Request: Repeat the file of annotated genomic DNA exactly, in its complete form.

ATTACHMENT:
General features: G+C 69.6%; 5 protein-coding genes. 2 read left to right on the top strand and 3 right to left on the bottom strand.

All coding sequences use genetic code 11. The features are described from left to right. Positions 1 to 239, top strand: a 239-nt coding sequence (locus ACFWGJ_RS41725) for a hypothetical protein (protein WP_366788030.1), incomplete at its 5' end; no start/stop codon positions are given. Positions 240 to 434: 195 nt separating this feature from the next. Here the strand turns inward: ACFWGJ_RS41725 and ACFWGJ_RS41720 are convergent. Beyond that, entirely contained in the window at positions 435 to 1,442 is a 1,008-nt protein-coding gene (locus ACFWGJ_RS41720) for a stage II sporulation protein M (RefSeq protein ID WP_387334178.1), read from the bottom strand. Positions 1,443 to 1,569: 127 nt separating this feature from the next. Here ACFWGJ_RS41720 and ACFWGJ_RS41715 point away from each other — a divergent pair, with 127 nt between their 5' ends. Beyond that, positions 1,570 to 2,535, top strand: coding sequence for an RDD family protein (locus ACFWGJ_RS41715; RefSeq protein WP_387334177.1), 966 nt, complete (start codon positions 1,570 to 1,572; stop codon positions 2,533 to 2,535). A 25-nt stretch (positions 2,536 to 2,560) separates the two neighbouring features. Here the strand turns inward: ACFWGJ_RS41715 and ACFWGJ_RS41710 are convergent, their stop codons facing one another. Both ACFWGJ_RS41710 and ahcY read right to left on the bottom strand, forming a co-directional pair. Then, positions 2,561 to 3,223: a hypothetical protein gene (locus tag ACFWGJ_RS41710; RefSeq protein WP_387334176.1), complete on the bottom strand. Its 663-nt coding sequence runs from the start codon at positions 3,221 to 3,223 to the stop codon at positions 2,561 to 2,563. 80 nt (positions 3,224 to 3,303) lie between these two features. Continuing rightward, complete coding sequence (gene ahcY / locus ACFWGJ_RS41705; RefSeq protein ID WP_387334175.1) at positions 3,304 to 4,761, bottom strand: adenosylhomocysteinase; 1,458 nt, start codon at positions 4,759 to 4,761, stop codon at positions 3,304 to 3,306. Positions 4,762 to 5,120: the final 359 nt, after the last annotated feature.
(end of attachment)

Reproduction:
General features: G+C 69.6%; 5 protein-coding genes. 2 read left to right on the top strand and 3 right to left on the bottom strand.

All coding sequences use genetic code 11. The features are described from left to right. Positions 1 to 239, top strand: a 239-nt coding sequence (locus ACFWGJ_RS41725) for a hypothetical protein (protein WP_366788030.1), incomplete at its 5' end; no start/stop codon positions are given. Positions 240 to 434: 195 nt separating this feature from the next. Here the strand turns inward: ACFWGJ_RS41725 and ACFWGJ_RS41720 are convergent. Beyond that, entirely contained in the window at positions 435 to 1,442 is a 1,008-nt protein-coding gene (locus ACFWGJ_RS41720) for a stage II sporulation protein M (RefSeq protein ID WP_387334178.1), read from the bottom strand. Positions 1,443 to 1,569: 127 nt separating this feature from the next. Here ACFWGJ_RS41720 and ACFWGJ_RS41715 point away from each other — a divergent pair, with 127 nt between their 5' ends. Beyond that, positions 1,570 to 2,535, top strand: coding sequence for an RDD family protein (locus ACFWGJ_RS41715; RefSeq protein WP_387334177.1), 966 nt, complete (start codon positions 1,570 to 1,572; stop codon positions 2,533 to 2,535). A 25-nt stretch (positions 2,536 to 2,560) separates the two neighbouring features. Here the strand turns inward: ACFWGJ_RS41715 and ACFWGJ_RS41710 are convergent, their stop codons facing one another. Both ACFWGJ_RS41710 and ahcY read right to left on the bottom strand, forming a co-directional pair. Then, positions 2,561 to 3,223: a hypothetical protein gene (locus tag ACFWGJ_RS41710; RefSeq protein WP_387334176.1), complete on the bottom strand. Its 663-nt coding sequence runs from the start codon at positions 3,221 to 3,223 to the stop codon at positions 2,561 to 2,563. 80 nt (positions 3,224 to 3,303) lie between these two features. Continuing rightward, complete coding sequence (gene ahcY / locus ACFWGJ_RS41705; RefSeq protein ID WP_387334175.1) at positions 3,304 to 4,761, bottom strand: adenosylhomocysteinase; 1,458 nt, start codon at positions 4,759 to 4,761, stop codon at positions 3,304 to 3,306. Positions 4,762 to 5,120: the final 359 nt, after the last annotated feature.